THE TRANSFORMATIVE INNOVATION LAB…
… is based at the interface between an experimental mode of innovation oriented towards sustainability and Education for Sustainable Development (ESD).
This addresses two virulent problems of the current structure of higher education and knowledge genesis for sustainable development:
- It addresses the theory-practice gap and the accumulation of inert knowledge. The research-based learning in the Real-world Laboratory motivates people to test knowledge directly and to derive new knowledge from practice.
- In addition, a more pronounced culture of successful failure is promoted. Deviations from the plan and unforeseen incidents are the rule more likely than the exception.
The Lab is designed to prepare students in their third master’s semester for an experimentally designed master’s thesis in the following fourth semester. The students will be introduced to systemic thinking and working with transdisciplinary approaches and methods in Real-world Laboratories across the lab modules (see illustration). The identification of sustainability-related research questions and their investigation in exchange with partners from practice form a focal point.
Stakeholders perceive students as challenging and dynamic actors and not as competitors (see Holmberg/Larsson 2016). This can form the basis of a confidential starting point that can open doors for sustainability innovations.
The Lab is designed as a modular supplement and an advance development of existing study modules. It comprises several building blocks.
BUILDING BLOCKS OF THE LABS
The programme starts with a 4-day kick-off retreat at a non-university learning location. In addition to teaching and reflecting on central research concepts and methods, the focus is on strengthening communicative and self-reflexive skills. In exchange with pioneers of sustainability, participants gain a practical insight into “good” innovation and research practice.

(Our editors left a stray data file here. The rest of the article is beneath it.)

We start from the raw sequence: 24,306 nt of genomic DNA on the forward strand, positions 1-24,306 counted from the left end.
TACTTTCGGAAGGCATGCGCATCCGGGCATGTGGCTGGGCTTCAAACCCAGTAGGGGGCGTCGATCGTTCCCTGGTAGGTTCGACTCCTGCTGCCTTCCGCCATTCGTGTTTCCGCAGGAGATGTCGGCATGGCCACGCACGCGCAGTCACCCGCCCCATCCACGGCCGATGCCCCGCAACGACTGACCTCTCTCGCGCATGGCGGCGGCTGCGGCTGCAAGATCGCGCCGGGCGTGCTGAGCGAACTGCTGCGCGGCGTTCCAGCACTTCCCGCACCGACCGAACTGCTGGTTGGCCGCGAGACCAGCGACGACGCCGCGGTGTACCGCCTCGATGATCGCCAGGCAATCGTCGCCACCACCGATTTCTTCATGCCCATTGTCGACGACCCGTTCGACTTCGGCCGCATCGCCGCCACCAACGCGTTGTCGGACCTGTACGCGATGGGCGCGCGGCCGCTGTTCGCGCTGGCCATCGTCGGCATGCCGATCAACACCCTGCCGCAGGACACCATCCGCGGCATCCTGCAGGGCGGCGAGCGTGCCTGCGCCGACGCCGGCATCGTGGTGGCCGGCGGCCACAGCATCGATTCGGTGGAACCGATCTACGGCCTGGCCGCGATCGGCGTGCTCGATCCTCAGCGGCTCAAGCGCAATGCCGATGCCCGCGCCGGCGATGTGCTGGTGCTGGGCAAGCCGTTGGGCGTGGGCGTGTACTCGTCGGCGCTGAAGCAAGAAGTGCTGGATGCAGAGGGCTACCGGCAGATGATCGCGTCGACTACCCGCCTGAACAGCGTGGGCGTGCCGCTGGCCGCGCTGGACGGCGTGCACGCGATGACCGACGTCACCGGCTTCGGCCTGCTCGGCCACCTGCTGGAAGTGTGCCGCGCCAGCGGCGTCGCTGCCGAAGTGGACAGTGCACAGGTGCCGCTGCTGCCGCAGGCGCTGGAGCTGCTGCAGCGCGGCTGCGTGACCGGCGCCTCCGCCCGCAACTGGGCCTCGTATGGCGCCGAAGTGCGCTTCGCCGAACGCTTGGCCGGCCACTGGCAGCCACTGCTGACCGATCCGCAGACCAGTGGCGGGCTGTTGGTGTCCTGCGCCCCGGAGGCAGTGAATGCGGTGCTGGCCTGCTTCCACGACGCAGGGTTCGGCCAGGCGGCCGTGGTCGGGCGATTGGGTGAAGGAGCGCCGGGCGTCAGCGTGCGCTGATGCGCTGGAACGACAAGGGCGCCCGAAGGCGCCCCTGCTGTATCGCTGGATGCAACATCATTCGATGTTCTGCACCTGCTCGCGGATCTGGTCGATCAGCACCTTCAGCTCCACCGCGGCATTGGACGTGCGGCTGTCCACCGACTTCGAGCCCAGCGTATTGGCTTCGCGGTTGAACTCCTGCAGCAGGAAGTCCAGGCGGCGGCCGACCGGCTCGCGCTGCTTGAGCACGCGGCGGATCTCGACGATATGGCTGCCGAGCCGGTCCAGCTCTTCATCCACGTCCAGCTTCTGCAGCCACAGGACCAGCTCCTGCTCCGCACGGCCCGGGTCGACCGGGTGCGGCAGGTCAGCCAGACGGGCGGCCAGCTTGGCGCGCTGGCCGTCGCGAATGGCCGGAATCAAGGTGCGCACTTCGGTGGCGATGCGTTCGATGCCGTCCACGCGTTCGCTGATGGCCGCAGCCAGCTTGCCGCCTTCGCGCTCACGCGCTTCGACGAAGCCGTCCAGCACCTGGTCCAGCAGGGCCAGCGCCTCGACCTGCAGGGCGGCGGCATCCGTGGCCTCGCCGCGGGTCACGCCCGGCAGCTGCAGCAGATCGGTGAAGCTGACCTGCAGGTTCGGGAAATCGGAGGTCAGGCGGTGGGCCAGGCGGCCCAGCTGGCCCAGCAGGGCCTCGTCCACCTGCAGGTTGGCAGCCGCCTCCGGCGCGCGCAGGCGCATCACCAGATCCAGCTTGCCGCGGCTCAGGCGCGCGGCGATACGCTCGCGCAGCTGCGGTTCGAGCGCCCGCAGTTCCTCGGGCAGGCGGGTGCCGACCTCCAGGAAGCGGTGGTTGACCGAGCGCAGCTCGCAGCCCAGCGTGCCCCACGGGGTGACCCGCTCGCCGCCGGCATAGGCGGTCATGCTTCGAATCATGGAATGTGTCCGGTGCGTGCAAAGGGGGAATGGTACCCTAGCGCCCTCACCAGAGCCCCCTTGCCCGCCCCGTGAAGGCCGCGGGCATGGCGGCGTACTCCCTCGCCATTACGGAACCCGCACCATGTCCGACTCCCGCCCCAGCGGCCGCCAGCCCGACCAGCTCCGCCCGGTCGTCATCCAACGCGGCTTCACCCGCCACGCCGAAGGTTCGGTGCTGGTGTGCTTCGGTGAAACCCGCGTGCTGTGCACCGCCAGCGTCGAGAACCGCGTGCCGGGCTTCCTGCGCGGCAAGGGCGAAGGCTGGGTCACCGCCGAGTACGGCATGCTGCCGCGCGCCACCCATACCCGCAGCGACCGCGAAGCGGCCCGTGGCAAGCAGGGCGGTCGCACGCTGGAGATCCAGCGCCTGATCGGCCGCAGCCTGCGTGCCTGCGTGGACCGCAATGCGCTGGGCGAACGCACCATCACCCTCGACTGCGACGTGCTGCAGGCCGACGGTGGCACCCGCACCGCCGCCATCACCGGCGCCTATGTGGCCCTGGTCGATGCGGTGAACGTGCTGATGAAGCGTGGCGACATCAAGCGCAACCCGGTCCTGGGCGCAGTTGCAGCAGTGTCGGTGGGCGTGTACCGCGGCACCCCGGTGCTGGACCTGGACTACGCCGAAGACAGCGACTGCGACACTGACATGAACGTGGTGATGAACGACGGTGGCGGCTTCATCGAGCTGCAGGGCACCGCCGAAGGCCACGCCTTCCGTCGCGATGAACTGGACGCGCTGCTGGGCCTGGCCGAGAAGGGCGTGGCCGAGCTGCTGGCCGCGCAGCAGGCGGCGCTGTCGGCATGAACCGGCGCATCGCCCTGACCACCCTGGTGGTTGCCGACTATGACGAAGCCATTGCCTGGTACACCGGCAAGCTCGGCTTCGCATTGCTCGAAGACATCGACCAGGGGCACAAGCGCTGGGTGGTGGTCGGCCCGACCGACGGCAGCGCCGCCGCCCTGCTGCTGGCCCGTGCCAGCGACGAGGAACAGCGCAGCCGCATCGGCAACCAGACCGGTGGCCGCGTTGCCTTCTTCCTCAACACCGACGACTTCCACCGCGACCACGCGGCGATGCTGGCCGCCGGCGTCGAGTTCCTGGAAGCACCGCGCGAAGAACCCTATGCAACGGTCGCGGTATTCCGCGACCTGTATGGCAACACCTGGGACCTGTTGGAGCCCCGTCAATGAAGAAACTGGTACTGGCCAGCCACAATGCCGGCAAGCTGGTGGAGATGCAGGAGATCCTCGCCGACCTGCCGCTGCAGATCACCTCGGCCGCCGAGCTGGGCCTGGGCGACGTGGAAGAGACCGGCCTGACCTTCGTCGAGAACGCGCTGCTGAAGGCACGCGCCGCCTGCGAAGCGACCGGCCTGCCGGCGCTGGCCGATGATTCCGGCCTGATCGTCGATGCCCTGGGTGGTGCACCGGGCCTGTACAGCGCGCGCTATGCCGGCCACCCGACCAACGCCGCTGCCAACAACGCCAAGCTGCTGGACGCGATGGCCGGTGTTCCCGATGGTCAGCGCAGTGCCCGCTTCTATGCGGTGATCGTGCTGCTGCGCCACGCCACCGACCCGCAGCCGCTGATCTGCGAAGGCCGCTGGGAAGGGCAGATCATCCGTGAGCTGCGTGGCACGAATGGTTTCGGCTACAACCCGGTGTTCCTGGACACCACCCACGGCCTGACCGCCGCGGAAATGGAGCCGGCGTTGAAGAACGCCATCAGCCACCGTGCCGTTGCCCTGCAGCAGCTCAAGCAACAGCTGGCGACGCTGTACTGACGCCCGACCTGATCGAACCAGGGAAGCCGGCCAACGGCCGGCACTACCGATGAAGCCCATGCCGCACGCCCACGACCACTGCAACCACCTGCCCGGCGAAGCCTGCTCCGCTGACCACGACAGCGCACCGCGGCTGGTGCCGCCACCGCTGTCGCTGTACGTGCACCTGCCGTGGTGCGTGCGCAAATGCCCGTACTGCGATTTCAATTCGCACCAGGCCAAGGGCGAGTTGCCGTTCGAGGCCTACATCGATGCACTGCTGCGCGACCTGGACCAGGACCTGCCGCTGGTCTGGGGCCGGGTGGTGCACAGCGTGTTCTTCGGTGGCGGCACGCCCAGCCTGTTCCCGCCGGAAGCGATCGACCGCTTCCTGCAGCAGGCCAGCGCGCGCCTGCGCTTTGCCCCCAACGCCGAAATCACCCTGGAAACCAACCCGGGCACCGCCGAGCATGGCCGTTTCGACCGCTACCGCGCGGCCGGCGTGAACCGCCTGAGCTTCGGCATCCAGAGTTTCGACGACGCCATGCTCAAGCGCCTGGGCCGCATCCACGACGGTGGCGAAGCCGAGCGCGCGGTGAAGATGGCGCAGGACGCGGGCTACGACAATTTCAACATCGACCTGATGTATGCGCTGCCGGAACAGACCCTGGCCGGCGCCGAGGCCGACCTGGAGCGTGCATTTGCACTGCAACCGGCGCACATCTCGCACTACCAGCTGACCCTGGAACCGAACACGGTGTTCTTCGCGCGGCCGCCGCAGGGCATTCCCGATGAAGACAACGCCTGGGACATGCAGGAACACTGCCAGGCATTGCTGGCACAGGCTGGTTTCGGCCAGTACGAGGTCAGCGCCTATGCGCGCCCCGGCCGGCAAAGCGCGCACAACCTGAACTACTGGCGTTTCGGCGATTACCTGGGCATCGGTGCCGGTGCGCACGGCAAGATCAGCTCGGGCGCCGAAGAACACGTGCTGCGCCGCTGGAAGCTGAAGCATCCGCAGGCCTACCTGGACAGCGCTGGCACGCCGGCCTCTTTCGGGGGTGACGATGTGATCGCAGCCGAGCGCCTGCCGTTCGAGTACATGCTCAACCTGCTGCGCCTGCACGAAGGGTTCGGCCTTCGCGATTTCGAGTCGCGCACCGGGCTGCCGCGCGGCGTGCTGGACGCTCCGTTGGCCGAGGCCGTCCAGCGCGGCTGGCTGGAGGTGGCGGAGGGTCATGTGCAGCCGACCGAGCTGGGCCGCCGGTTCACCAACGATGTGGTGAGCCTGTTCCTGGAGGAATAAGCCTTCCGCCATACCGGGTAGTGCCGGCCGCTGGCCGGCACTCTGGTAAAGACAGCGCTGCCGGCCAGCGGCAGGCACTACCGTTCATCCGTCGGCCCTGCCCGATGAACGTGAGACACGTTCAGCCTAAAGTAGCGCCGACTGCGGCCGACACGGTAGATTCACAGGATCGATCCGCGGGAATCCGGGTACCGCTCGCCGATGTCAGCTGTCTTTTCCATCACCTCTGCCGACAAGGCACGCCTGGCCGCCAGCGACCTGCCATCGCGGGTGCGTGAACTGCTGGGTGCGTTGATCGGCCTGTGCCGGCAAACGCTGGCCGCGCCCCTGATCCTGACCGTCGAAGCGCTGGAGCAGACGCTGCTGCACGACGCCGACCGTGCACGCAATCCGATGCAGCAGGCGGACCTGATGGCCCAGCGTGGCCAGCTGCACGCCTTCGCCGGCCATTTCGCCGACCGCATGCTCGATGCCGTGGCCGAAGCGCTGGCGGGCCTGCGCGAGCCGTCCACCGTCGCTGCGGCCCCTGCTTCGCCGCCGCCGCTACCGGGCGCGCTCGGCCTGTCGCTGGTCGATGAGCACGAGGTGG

The partly virtual, partly face-to-face settings result in a fruitful interaction of online and hands-on phases in the teaching/learning process of the lab. Sustainability challenges, future trends as well as barriers and solutions that are relevant for the implementation of the SDGs on a societal, institutional and individual level are addressed.
The exchange meetings take place alternately at one of the participating universities. The sessions serve the interdisciplinary exchange of basic research approaches and contents. They also provide input in the form of best practice projects, stakeholder events in hosting format, and field visits to real-world laboratories. These enable students to explore the importance of collaboration and participation in solving concrete sustainability problems.
In the joint pitch seminar, students are supported in identifying and formulating concrete questions related to the intended master’s theses. In methodically guided feedback rounds and reflection units, the participants also learn to present their individual learning process on the way to becoming a Change Agent and to critically question it.
The formation and management of transdisciplinary peer teams as well as the mutual support and learning (social learning) in the groups is an integral part of the lab. In particular, the handling of real-world interventions is trained and the development of relationships with stakeholders in the local peer groups is promoted.
At the two participating universities, a tutoring program is offered within the framework of the lab to accompany the master’s thesis and for exchange in the peer teams. The additional colloquia at Leuphana University of Lüneburg and at Freie Universität Berlin provide a platform for presenting topics and progress of the transdisciplinary Master’s theses.
Within the framework of the event, the graduates will present the transdisciplinary Master’s theses to an interested audience together with their practical partners. The aim is to initiate an exchange of experiences on processes and strategies and to mediate between pioneers from practice and political representatives. The participants of the second Lab pilot will also take part in the event so that the “baton” can be handed over.
Participation is initially limited to students from two leading universities in sustainability research:
- Students of the Leuphana University of Lüneburg – Master’s Degree in Sustainability Science
- Students of Freie Universität Berlin – Master’s Degree in Futurology
For each pilot, 10 students from each of the two university courses will be invited to participate – on the basis of a letter of motivation.
Participation in the Lab does not create any additional obligation beyond the “normal” study programmes. Participation can also be credited directly to the degree.